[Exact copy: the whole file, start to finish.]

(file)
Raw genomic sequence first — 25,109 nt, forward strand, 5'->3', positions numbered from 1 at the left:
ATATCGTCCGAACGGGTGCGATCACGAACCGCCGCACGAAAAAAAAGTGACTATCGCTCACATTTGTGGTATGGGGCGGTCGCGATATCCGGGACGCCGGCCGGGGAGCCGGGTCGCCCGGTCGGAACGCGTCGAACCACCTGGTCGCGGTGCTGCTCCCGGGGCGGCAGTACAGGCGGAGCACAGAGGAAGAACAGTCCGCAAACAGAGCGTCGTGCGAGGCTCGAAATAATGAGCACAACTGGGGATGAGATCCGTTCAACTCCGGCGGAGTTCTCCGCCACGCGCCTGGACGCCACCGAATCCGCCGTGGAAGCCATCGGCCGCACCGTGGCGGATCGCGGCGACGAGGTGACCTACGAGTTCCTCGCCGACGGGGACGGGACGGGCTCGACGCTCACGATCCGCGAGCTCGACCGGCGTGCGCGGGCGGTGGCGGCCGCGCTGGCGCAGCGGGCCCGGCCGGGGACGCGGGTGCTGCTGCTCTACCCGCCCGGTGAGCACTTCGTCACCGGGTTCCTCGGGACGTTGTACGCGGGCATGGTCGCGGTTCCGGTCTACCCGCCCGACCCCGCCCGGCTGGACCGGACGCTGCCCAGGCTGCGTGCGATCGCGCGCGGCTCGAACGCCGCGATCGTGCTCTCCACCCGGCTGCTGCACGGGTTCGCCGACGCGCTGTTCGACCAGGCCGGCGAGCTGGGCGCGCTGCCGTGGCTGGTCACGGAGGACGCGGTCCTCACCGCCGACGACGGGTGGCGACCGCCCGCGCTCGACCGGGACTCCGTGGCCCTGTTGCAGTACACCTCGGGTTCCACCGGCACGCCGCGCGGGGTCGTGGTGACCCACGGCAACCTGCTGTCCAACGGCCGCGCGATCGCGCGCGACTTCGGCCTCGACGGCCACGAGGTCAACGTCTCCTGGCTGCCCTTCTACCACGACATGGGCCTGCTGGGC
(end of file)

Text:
Raw genomic sequence first — 25,109 nt, forward strand, 5'->3', positions numbered from 1 at the left:
ATATCGTCCGAACGGGTGCGATCACGAACCGCCGCACGAAAAAAAAGTGACTATCGCTCACATTTGTGGTATGGGGCGGTCGCGATATCCGGGACGCCGGCCGGGGAGCCGGGTCGCCCGGTCGGAACGCGTCGAACCACCTGGTCGCGGTGCTGCTCCCGGGGCGGCAGTACAGGCGGAGCACAGAGGAAGAACAGTCCGCAAACAGAGCGTCGTGCGAGGCTCGAAATAATGAGCACAACTGGGGATGAGATCCGTTCAACTCCGGCGGAGTTCTCCGCCACGCGCCTGGACGCCACCGAATCCGCCGTGGAAGCCATCGGCCGCACCGTGGCGGATCGCGGCGACGAGGTGACCTACGAGTTCCTCGCCGACGGGGACGGGACGGGCTCGACGCTCACGATCCGCGAGCTCGACCGGCGTGCGCGGGCGGTGGCGGCCGCGCTGGCGCAGCGGGCCCGGCCGGGGACGCGGGTGCTGCTGCTCTACCCGCCCGGTGAGCACTTCGTCACCGGGTTCCTCGGGACGTTGTACGCGGGCATGGTCGCGGTTCCGGTCTACCCGCCCGACCCCGCCCGGCTGGACCGGACGCTGCCCAGGCTGCGTGCGATCGCGCGCGGCTCGAACGCCGCGATCGTGCTCTCCACCCGGCTGCTGCACGGGTTCGCCGACGCGCTGTTCGACCAGGCCGGCGAGCTGGGCGCGCTGCCGTGGCTGGTCACGGAGGACGCGGTCCTCACCGCCGACGACGGGTGGCGACCGCCCGCGCTCGACCGGGACTCCGTGGCCCTGTTGCAGTACACCTCGGGTTCCACCGGCACGCCGCGCGGGGTCGTGGTGACCCACGGCAACCTGCTGTCCAACGGCCGCGCGATCGCGCGCGACTTCGGCCTCGACGGCCACGAGGTCAACGTCTCCTGGCTGCCCTTCTACCACGACATGGGCCTGCTGGGC